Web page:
Thursday, January 27, 2011

Defending Ricky Gervais

Ricky Gervais, comedian extrodinaire.
I haven't written an interactive snark-piece in quite a while.  I suppose I lost my enthusiasm for it and tried my hand at new forms of literary scrutiny.  Tonight I find myself somewhat riled and inspired to lay a curmudgeonly type-lashing to a one Josephine Vivaldo of the Christian Post.

Aside from being exceptionally poorly written, Vivaldo's comatic awareness of her subject material reads as an insult to her own intelligence.  But to spare you from my own nitpicky appraisals of Vivaldo's technical abilities, let's just jump right into the slaughter, shall we?

In her piece, Vivaldo has singled-out Ricky Gervais, a public atheist, brilliant comic, and first-class actor (see: Ghost Town, The Invention of Lying) who, during the Golden Globe Awards, made a playful remark:  "Thank you to God for making me an atheist."

Vivaldo's ignorant little scribble can't even be bothered to quote Gervais properly, let alone take the comedian's jibe in context:
"During the Golden Globe Awards, host and professed atheist Ricky Gervais said, “Thanks to God for making me an atheist,” but in an interview with Piers Morgan on CNN, he says he was not mocking Christians."
The conspicuous absence of the personal pronoun "you" in Gervais's joke let's us know that Vivaldo's reporting is lackadaisical at best.  I wouldn't usually take interest in such a triffling detail, but let's face it: Gervais's comment wasn't so long as to make missing words a strong possibility.  But then to cite Gervais's rebuttal to the ridiculous allegation that he was mocking Christians only shows that Vivaldo is pedaling mealy-mouthed tripe fed to her by other jaded, evangelical alarmists.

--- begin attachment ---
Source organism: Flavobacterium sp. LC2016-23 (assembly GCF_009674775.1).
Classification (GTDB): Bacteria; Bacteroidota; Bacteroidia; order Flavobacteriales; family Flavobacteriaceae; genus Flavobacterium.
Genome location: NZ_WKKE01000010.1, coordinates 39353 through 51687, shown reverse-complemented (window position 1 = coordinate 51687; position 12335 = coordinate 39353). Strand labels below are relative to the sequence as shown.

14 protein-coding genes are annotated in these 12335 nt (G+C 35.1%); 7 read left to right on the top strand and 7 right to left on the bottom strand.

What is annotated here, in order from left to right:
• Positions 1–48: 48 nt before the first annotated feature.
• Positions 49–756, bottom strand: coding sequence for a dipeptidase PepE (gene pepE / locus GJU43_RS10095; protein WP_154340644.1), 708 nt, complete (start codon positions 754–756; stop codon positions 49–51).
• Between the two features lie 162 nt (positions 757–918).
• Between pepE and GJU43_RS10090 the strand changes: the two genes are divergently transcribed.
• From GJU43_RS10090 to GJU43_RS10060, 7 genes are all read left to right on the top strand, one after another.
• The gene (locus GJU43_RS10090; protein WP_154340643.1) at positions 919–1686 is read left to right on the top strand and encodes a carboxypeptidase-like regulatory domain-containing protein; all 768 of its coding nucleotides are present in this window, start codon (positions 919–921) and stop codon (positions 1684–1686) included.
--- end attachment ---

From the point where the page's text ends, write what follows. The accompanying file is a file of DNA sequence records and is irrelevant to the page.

Half a second of thought would illuminate to Vivaldo and any of her like-minded and equally addled co-conspirators that Gervais was taking a playful poke at the untold scores of actors who, year after year, curry favour with the wider public by tossing out superficial homages to 'God'.  This fact is made startlingly clear when Vivaldo goes on to report that CNN reporter Piers Morgan challenged Gervais with a note on the American Christian population:
Morgan began by pointing out to the British comedian and actor that millions of Americans are in fact Christian and it seemed obvious that he was poking fun at that particular religion. In response Gervais negated the assumption of offending American Christians, especially when he personally doesn’t find it offensive when people say “thank God” all the time.
Notwithstanding the fact that the use of the word 'God' is not exclusive to Christians, it really doesn't help Morgan's case to make such blunders when Gervais openly admits that he doesn't find people's use of the phrase "thank God" in any way offensive.  This highlights a strange irony: the demand for religious tolerance is openly upheld as long as no-one is irreligious.

In North American countries, a Christian can careen headlong into a blowhard speech about evil, gay Teletubbies, or the insidious, creeping poison of condoms; and in doing so, write off a whole culture of people as godless, sinning, reprobates who will never be whole without their particular brand of Christianity, and the God they envision.  But because Ricky Gervais took a harmless poke at a customary exit quip made during celebrity galas ("thank God"), he must be mocking Christians, and should damn-well be dragged through the media's kangaroo court.

Having turned his pedestal upside-down so he can more assuredly stick to it, Morgan pressed the issue further by "rephrasing" his original question:
Morgan continued on by rephrasing his question and Gervais, 49, said “no no, I’m not mocking them, people’s beliefs aren’t my concern at all, I certainly don’t differentiate religions either, I look at all religions the same, unlike religious people I look at all religions equally.”
American Christian Jesus
Gervais's response further emphasizes my point that the amorphous title 'God' is not the exclusive property of Christians, much less "American Christians" (as if their nationality makes their spirituality somehow a purer pedigree).  The fact that Gervais considers all supernatural views as part of a homogenous batter called 'religion' rips the stuffing right out of Morgan's juvenile insistence, and any other puerile attempts at directing Gervais's remark to any specific religion at all.  And good for Gervais for pointing out that segregating between religions is the practice of religions, not the areligious.